• Industry and Role switch – as mentioned earlier, top companies are very picky on who they hire. They want you to be an expert in the industry and/or role before hiring you. And so, if you are planning to make a move to India (new geography, especially if you haven’t worked here recently), try making only one of industry or role switch. For e.g. if you work as an engineering manager in a semiconductor company and want to move to India and want to become a marketing manager in an internet startup, it will be very tough (both to find a job and to do well in it). In this case, the person has to decide what’s more important, the role or the industry switch and take one step at a time. Goes without saying that if you are already an expert in industry and role and only making the move to India, you stand the best chance to find and do well in that job.

Those are some of the quick points that I could think off. Would love to hear from others who have made similar moves on what worked or didn’t for them.

 

 

Homeward Bound

January 2011 marks a year since my return to India as an early-stage venture capitalist after spending 13 years in the US. Despite my earlier apprehensions, things have been quite amazing. I would like to share some of my observations in the hope of inspiring others to move back and ride the crest of the amazing Indian economy and contribute to its continued surge.

WHY DID I MOVE BACK?

Answer is simple: I believe this is the perfect time to be part of the Indian entrepreneurial ecosystem. The economy is booming, but there are many basic problems in areas like the Internet, mobile communications, enterprise IT, healthcare, energy, education and financial services that require solutions – this is a dream scenario for any entrepreneur. In cities like Bangalore, there are already many development centers addressing these needs. The work here entails not only low-skilled jobs. I have friends in companies like Yahoo, GE (Healthcare and Energy), Google, Intel, Biocon and Amazon, who are involved in cutting-edge product development. This I see as a treasure trove of entrepreneurs in the making. Our firm has funded entrepreneurs from many of the companies mentioned.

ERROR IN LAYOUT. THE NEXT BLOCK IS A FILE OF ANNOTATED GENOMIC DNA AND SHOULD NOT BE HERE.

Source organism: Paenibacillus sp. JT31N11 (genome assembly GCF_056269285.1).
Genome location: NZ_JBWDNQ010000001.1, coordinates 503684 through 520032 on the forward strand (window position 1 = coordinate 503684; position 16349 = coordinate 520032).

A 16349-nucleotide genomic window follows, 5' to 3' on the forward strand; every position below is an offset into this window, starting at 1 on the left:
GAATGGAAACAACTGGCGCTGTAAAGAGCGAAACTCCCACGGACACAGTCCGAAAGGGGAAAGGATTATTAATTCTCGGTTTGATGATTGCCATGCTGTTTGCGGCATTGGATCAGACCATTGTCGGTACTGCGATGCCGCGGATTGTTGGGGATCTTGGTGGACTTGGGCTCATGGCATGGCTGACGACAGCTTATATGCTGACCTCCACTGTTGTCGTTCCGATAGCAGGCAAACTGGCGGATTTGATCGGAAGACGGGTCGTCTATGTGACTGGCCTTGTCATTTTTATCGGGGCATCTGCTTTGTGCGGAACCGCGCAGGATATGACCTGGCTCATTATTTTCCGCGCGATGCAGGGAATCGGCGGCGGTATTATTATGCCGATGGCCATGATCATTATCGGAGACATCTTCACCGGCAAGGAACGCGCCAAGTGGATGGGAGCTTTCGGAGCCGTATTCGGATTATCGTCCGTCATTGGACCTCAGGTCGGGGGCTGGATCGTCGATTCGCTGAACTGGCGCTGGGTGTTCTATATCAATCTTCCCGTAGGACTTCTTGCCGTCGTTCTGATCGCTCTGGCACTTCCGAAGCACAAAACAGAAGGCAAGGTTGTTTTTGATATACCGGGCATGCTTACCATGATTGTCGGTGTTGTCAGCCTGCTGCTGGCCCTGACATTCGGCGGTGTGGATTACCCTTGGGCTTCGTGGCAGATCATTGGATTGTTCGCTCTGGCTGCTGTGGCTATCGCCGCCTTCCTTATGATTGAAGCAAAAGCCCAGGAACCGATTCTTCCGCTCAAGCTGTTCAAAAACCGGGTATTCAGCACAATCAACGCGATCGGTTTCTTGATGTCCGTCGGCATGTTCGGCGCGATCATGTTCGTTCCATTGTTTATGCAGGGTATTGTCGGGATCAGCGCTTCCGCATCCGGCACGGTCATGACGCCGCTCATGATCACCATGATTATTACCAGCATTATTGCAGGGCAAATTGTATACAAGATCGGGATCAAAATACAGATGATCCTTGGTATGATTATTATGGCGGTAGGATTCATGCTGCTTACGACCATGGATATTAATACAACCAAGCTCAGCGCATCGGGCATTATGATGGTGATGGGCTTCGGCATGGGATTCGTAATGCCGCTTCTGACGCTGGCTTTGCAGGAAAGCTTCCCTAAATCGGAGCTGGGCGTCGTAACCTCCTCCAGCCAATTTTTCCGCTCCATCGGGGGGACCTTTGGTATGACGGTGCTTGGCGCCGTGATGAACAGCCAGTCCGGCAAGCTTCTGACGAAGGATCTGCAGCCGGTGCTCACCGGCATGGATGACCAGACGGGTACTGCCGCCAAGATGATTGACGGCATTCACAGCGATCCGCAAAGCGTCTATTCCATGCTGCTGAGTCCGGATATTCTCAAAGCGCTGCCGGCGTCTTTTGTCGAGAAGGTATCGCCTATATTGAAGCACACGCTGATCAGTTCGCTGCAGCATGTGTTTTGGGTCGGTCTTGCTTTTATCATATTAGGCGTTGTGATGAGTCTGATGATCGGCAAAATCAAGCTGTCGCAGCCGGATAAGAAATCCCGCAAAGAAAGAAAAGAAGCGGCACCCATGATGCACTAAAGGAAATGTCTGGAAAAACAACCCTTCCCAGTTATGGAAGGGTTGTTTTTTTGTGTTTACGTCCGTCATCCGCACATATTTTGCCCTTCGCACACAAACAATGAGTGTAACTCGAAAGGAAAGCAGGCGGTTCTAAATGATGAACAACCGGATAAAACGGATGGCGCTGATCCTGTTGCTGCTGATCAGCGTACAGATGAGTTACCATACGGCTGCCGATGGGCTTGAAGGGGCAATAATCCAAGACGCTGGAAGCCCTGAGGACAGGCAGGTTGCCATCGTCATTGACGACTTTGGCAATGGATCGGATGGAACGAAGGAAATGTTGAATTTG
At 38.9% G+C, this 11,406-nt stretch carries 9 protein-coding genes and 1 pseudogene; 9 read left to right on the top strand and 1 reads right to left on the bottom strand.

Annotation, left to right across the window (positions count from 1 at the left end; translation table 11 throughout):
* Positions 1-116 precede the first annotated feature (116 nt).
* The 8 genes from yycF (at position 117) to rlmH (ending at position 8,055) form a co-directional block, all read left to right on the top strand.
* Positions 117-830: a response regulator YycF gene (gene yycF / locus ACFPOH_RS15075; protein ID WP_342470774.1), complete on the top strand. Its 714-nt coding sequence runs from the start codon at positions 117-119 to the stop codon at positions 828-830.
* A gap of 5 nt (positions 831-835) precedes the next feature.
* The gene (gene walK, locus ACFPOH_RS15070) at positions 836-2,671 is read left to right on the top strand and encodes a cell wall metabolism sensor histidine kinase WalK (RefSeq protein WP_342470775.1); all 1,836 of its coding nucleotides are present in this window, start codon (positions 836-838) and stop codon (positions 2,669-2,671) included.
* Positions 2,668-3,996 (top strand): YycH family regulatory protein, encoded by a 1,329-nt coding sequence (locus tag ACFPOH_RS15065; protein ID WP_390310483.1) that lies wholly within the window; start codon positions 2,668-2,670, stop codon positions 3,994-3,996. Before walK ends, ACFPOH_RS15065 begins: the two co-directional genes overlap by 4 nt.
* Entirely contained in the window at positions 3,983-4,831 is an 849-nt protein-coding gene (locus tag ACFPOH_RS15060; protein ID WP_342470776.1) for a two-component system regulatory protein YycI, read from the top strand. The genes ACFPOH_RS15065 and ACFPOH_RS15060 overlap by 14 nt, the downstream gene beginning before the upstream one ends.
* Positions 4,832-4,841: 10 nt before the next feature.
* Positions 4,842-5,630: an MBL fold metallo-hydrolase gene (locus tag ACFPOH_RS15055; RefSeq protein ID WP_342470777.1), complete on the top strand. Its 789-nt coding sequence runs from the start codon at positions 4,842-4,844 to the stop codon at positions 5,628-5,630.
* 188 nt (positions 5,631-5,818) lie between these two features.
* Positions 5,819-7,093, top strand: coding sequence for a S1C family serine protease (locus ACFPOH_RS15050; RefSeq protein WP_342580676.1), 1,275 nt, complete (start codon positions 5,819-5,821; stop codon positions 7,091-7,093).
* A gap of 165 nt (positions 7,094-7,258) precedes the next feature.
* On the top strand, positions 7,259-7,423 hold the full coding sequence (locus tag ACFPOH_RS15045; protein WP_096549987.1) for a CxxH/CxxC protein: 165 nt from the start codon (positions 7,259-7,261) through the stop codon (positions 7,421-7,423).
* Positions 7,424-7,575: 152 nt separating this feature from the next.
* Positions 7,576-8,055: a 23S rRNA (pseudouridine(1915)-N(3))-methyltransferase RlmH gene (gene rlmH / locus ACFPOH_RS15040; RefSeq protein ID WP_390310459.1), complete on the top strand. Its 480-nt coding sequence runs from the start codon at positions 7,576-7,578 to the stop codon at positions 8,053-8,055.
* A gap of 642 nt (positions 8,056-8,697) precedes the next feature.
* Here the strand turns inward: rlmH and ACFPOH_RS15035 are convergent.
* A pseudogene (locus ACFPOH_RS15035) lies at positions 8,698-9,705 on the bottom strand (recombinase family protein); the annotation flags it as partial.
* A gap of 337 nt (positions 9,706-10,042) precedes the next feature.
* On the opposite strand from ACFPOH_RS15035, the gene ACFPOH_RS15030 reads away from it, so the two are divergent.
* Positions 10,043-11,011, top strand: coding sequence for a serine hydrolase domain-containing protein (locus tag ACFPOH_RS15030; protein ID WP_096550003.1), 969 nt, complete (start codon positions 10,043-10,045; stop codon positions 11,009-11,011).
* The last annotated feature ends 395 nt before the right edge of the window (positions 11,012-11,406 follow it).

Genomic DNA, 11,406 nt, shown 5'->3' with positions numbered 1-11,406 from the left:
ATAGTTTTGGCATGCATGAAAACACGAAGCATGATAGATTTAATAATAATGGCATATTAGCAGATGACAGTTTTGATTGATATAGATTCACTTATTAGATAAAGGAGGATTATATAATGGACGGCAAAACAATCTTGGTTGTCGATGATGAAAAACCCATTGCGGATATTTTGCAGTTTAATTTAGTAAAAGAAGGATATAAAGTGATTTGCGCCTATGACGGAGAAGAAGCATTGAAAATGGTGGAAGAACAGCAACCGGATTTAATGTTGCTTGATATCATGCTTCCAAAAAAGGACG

SWITCHING GEARS

What could be better? I ask this of the many entrepreneurs, including returnees, whom I have the pleasure of meeting on a daily basis and try to corroborate their responses with my observations. The top three challenges returning entrepreneurs seem to face are: getting the early team right, navigating bureaucratic red tape (like incorporation, bank accounts) and finding seed/early stage funding

WHAT DOES A VC LOOK FOR?

I am also often asked what is it that a venture capitalist looks for in a company? What does a VC in India want? An early-stage VC always looks for an outstanding team, aiming to solve a problem in an exciting market, with sustainable differentiation and a solid business model. In addition, there are two criteria particularly relevant to India — strong customer interest in a product or a service that can be verified and measured, and the ability to scale or grow a business. It is also important to understand that a business model that works in one city might not necessary scale across India with all its diversity.

PERFECT TIME This an awesome time for any entrepreneur who is considering a move back to India with a goal to be actively involved in a startup. My tips to those planning such a move is to pick an exciting industry or business segment that matches your expertise. Next, make sure that you choose a founding team to launch the business with great care; make sure you have some people with recent India experience. Do not fall into the trap of worrying about things beyond your immediate control such as traffic, bureaucracy and poor infrastructure. Finally do not look back, burn the bridges to wherever you came from, so that you are not tempted to return prematurely. After all, it usually takes five years or more to succeed as an entrepreneur and India is currently one of the best places in the world to live that dream and to impact the world.

I wrote this for the Economic Times. Would love to hear your perspectives on this topic. Here is a link to the ET e-paper column.

Aal Izz Well

Context of title: Song from my latest favorite Hindi movie “3 Idiots”

It’s been two months since I started work here in Bangalore and things are going great. I joined Accel Partners as a Principal and will focus on seed/early stage investments and so if you are working on a startup  at an early stage, you know where to find me.